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Congenital Anomalies – Congenital Hip Dislocation

Definition

A congenital anomaly (congenital abnormality, congenital malformation, birth defect) is a condition which is present at the time of birth which varies from the standard presentation.

Causes

The cause of 40-60% of congenital anomalies in humans is unknown. These are referred to as sporadic, a term that implies an unknown cause, random occurrence regardless of maternal living conditions, and a low recurrence risk for future children. For 20-25% of anomalies there seems to be a”multifactorial” cause, meaning a complex interaction of multiple minor genetic anomalies with environmental risk factors.

Another 10-13% of anomalies have a purely environmental cause (e.g. Infections, illness,or drug abuse in the mother). Only 12-25%of anomalies have a purely genetic cause. Of these, the majority are chromosomal anomalies. Genetic causes of congenital anomalies include inheritance of abnormal genes from the parents, as well as new mutations in one of the germ cells that gave rise to the fetus.

Environmental causes of congenital anomalies are referred to as teratogenic. These are generally problems with the mother’s environment.Teratogens can include dietary deficiencies, toxins, or infections. For example, dietary deficiency of maternal folic acid is associated with spina bifida.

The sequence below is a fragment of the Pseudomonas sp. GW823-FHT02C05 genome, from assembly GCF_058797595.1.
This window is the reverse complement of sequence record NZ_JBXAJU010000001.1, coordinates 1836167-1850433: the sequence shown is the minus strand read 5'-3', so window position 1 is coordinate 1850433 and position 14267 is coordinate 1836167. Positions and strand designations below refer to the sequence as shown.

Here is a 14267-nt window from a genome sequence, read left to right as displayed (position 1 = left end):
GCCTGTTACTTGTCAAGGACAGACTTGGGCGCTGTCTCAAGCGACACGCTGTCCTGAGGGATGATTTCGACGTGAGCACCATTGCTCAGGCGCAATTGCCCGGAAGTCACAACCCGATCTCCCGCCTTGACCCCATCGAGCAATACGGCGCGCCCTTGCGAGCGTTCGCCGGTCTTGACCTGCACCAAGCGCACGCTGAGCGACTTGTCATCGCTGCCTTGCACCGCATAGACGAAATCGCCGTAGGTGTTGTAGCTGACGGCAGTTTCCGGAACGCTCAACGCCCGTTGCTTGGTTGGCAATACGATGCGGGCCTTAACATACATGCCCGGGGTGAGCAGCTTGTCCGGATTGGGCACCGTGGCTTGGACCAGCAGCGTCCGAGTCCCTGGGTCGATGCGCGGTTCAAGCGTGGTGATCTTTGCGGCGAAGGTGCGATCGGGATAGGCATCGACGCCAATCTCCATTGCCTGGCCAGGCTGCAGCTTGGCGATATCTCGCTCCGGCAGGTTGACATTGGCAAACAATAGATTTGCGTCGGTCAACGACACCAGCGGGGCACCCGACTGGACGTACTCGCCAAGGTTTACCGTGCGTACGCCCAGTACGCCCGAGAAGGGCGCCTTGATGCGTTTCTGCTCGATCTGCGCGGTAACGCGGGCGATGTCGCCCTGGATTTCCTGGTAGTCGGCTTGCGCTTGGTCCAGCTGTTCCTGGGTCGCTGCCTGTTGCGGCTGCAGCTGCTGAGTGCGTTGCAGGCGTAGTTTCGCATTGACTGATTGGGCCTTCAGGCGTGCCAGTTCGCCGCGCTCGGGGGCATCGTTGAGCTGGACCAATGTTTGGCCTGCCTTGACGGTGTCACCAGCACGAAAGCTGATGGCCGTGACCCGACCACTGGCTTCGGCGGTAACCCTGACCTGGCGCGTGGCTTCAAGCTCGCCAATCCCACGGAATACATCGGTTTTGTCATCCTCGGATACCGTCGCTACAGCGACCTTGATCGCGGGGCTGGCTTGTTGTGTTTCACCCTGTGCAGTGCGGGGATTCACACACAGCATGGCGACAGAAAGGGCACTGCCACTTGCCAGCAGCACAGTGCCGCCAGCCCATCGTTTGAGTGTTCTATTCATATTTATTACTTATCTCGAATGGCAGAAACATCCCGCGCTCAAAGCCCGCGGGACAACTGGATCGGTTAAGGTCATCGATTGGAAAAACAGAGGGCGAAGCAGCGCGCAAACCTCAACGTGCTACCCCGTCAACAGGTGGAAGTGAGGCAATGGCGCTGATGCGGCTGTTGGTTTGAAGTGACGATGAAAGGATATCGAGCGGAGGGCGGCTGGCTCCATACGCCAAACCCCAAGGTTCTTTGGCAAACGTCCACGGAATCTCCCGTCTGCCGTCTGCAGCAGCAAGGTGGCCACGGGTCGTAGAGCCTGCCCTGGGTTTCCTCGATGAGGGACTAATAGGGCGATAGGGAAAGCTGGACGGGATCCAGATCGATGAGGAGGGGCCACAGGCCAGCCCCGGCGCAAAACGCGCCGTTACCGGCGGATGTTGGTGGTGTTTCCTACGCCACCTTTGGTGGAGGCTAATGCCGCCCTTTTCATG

Ingestion of harmful substances by the mother (e.g.,alcohol, mercury, or prescription drugs such as phenytoin) can cause recognizable combinations of birth defects. Several infections which a mother can contract during pregnancy can also be teratogenic. These are referred to as the torch infections.

Teratogens

The greatest risk of a malformation due to environmental exposure to a teratogen (terato = monster, gen = producing) between the third and eighth week of gestation. Before this time, any damage to the embryo is likely to result in fatality, and the baby will not be born. After eight weeks, the fetus and its organs are more developed and less sensitive to terotogenic incidents.

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